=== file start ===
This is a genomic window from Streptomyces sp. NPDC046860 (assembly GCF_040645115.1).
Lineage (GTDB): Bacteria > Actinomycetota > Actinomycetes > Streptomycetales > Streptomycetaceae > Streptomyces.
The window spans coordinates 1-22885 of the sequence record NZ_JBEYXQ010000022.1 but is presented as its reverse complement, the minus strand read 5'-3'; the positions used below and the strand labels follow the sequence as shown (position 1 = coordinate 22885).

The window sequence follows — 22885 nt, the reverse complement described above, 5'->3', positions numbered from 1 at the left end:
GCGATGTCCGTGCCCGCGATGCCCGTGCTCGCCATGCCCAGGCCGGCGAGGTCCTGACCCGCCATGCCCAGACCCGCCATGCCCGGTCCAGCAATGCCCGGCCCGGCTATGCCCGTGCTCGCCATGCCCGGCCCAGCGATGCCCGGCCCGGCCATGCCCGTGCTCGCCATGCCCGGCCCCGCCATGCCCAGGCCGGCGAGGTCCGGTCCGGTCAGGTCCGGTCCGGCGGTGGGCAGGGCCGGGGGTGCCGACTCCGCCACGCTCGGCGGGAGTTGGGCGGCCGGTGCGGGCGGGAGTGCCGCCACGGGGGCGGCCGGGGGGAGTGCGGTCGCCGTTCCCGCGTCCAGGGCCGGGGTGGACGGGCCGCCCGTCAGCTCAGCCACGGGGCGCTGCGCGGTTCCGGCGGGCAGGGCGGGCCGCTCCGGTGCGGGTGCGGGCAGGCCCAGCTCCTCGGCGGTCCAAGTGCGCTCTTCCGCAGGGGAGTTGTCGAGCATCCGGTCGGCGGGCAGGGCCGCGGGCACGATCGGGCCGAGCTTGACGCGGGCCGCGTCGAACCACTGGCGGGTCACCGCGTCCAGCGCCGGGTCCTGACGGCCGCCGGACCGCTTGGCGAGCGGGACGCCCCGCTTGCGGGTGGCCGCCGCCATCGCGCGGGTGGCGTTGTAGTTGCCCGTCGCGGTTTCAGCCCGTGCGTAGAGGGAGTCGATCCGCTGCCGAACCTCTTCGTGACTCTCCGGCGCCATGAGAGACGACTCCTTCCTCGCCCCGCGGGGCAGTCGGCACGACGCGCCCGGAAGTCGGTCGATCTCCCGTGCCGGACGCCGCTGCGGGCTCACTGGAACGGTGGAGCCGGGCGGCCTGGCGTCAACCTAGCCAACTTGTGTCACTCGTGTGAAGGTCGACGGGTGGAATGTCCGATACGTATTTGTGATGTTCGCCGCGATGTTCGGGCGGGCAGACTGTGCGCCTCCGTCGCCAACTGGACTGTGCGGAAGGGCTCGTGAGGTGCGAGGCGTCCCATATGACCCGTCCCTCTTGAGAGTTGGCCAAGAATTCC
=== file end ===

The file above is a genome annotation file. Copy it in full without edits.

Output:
This is a genomic window from Streptomyces sp. NPDC046860 (assembly GCF_040645115.1).
Lineage (GTDB): Bacteria > Actinomycetota > Actinomycetes > Streptomycetales > Streptomycetaceae > Streptomyces.
The window spans coordinates 1-22885 of the sequence record NZ_JBEYXQ010000022.1 but is presented as its reverse complement, the minus strand read 5'-3'; the positions used below and the strand labels follow the sequence as shown (position 1 = coordinate 22885).

The window sequence follows — 22885 nt, the reverse complement described above, 5'->3', positions numbered from 1 at the left end:
GCGATGTCCGTGCCCGCGATGCCCGTGCTCGCCATGCCCAGGCCGGCGAGGTCCTGACCCGCCATGCCCAGACCCGCCATGCCCGGTCCAGCAATGCCCGGCCCGGCTATGCCCGTGCTCGCCATGCCCGGCCCAGCGATGCCCGGCCCGGCCATGCCCGTGCTCGCCATGCCCGGCCCCGCCATGCCCAGGCCGGCGAGGTCCGGTCCGGTCAGGTCCGGTCCGGCGGTGGGCAGGGCCGGGGGTGCCGACTCCGCCACGCTCGGCGGGAGTTGGGCGGCCGGTGCGGGCGGGAGTGCCGCCACGGGGGCGGCCGGGGGGAGTGCGGTCGCCGTTCCCGCGTCCAGGGCCGGGGTGGACGGGCCGCCCGTCAGCTCAGCCACGGGGCGCTGCGCGGTTCCGGCGGGCAGGGCGGGCCGCTCCGGTGCGGGTGCGGGCAGGCCCAGCTCCTCGGCGGTCCAAGTGCGCTCTTCCGCAGGGGAGTTGTCGAGCATCCGGTCGGCGGGCAGGGCCGCGGGCACGATCGGGCCGAGCTTGACGCGGGCCGCGTCGAACCACTGGCGGGTCACCGCGTCCAGCGCCGGGTCCTGACGGCCGCCGGACCGCTTGGCGAGCGGGACGCCCCGCTTGCGGGTGGCCGCCGCCATCGCGCGGGTGGCGTTGTAGTTGCCCGTCGCGGTTTCAGCCCGTGCGTAGAGGGAGTCGATCCGCTGCCGAACCTCTTCGTGACTCTCCGGCGCCATGAGAGACGACTCCTTCCTCGCCCCGCGGGGCAGTCGGCACGACGCGCCCGGAAGTCGGTCGATCTCCCGTGCCGGACGCCGCTGCGGGCTCACTGGAACGGTGGAGCCGGGCGGCCTGGCGTCAACCTAGCCAACTTGTGTCACTCGTGTGAAGGTCGACGGGTGGAATGTCCGATACGTATTTGTGATGTTCGCCGCGATGTTCGGGCGGGCAGACTGTGCGCCTCCGTCGCCAACTGGACTGTGCGGAAGGGCTCGTGAGGTGCGAGGCGTCCCATATGACCCGTCCCTCTTGAGAGTTGGCCAAGAATTCC